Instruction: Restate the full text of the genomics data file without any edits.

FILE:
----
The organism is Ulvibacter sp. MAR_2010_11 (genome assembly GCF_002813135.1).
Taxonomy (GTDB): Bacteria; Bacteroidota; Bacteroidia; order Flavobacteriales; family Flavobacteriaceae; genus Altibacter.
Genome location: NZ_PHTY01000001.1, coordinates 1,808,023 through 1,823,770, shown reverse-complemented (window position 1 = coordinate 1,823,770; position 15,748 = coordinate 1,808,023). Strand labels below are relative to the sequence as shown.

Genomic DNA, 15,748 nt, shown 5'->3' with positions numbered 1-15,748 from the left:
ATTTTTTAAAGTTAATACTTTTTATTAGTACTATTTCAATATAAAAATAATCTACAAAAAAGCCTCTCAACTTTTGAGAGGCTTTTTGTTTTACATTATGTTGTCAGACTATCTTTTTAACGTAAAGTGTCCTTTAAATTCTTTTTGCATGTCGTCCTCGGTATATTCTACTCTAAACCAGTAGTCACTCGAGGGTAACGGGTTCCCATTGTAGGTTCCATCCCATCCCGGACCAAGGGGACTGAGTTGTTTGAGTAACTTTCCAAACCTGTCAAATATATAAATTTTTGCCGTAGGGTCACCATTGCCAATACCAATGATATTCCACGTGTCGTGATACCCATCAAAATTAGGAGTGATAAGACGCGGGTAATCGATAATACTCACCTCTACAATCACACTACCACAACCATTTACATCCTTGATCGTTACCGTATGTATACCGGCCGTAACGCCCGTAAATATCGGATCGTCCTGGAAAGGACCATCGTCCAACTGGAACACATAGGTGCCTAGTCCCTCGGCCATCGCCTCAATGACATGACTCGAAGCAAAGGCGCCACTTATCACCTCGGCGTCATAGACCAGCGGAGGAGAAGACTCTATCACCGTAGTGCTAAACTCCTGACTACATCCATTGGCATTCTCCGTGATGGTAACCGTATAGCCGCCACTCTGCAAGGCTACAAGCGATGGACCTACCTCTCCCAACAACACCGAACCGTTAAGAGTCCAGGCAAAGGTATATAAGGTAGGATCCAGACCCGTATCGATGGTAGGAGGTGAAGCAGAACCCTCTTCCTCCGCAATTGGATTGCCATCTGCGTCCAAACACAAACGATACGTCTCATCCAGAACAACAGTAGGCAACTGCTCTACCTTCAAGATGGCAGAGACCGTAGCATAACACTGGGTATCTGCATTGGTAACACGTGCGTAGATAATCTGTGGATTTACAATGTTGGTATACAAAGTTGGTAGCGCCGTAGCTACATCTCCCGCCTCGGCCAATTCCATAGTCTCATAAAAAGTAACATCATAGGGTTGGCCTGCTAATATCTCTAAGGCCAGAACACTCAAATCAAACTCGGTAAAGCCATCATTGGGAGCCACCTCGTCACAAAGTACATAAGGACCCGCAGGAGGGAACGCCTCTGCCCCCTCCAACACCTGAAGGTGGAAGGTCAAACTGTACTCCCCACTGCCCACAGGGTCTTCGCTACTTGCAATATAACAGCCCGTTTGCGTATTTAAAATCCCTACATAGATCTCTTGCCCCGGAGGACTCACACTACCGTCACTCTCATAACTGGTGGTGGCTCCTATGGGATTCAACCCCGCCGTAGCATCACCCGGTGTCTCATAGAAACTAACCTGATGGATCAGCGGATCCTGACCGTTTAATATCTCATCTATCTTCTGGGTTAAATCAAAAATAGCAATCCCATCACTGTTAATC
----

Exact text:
The organism is Ulvibacter sp. MAR_2010_11 (genome assembly GCF_002813135.1).
Taxonomy (GTDB): Bacteria; Bacteroidota; Bacteroidia; order Flavobacteriales; family Flavobacteriaceae; genus Altibacter.
Genome location: NZ_PHTY01000001.1, coordinates 1,808,023 through 1,823,770, shown reverse-complemented (window position 1 = coordinate 1,823,770; position 15,748 = coordinate 1,808,023). Strand labels below are relative to the sequence as shown.

Genomic DNA, 15,748 nt, shown 5'->3' with positions numbered 1-15,748 from the left:
ATTTTTTAAAGTTAATACTTTTTATTAGTACTATTTCAATATAAAAATAATCTACAAAAAAGCCTCTCAACTTTTGAGAGGCTTTTTGTTTTACATTATGTTGTCAGACTATCTTTTTAACGTAAAGTGTCCTTTAAATTCTTTTTGCATGTCGTCCTCGGTATATTCTACTCTAAACCAGTAGTCACTCGAGGGTAACGGGTTCCCATTGTAGGTTCCATCCCATCCCGGACCAAGGGGACTGAGTTGTTTGAGTAACTTTCCAAACCTGTCAAATATATAAATTTTTGCCGTAGGGTCACCATTGCCAATACCAATGATATTCCACGTGTCGTGATACCCATCAAAATTAGGAGTGATAAGACGCGGGTAATCGATAATACTCACCTCTACAATCACACTACCACAACCATTTACATCCTTGATCGTTACCGTATGTATACCGGCCGTAACGCCCGTAAATATCGGATCGTCCTGGAAAGGACCATCGTCCAACTGGAACACATAGGTGCCTAGTCCCTCGGCCATCGCCTCAATGACATGACTCGAAGCAAAGGCGCCACTTATCACCTCGGCGTCATAGACCAGCGGAGGAGAAGACTCTATCACCGTAGTGCTAAACTCCTGACTACATCCATTGGCATTCTCCGTGATGGTAACCGTATAGCCGCCACTCTGCAAGGCTACAAGCGATGGACCTACCTCTCCCAACAACACCGAACCGTTAAGAGTCCAGGCAAAGGTATATAAGGTAGGATCCAGACCCGTATCGATGGTAGGAGGTGAAGCAGAACCCTCTTCCTCCGCAATTGGATTGCCATCTGCGTCCAAACACAAACGATACGTCTCATCCAGAACAACAGTAGGCAACTGCTCTACCTTCAAGATGGCAGAGACCGTAGCATAACACTGGGTATCTGCATTGGTAACACGTGCGTAGATAATCTGTGGATTTACAATGTTGGTATACAAAGTTGGTAGCGCCGTAGCTACATCTCCCGCCTCGGCCAATTCCATAGTCTCATAAAAAGTAACATCATAGGGTTGGCCTGCTAATATCTCTAAGGCCAGAACACTCAAATCAAACTCGGTAAAGCCATCATTGGGAGCCACCTCGTCACAAAGTACATAAGGACCCGCAGGAGGGAACGCCTCTGCCCCCTCCAACACCTGAAGGTGGAAGGTCAAACTGTACTCCCCACTGCCCACAGGGTCTTCGCTACTTGCAATATAACAGCCCGTTTGCGTATTTAAAATCCCTACATAGATCTCTTGCCCCGGAGGACTCACACTACCGTCACTCTCATAACTGGTGGTGGCTCCTATGGGATTCAACCCCGCCGTAGCATCACCCGGTGTCTCATAGAAACTAACCTGATGGATCAGCGGATCCTGACCGTTTAATATCTCATCTATCTTCTGGGTTAAATCAAAAATAGCAATCCCATCACTGTTAATC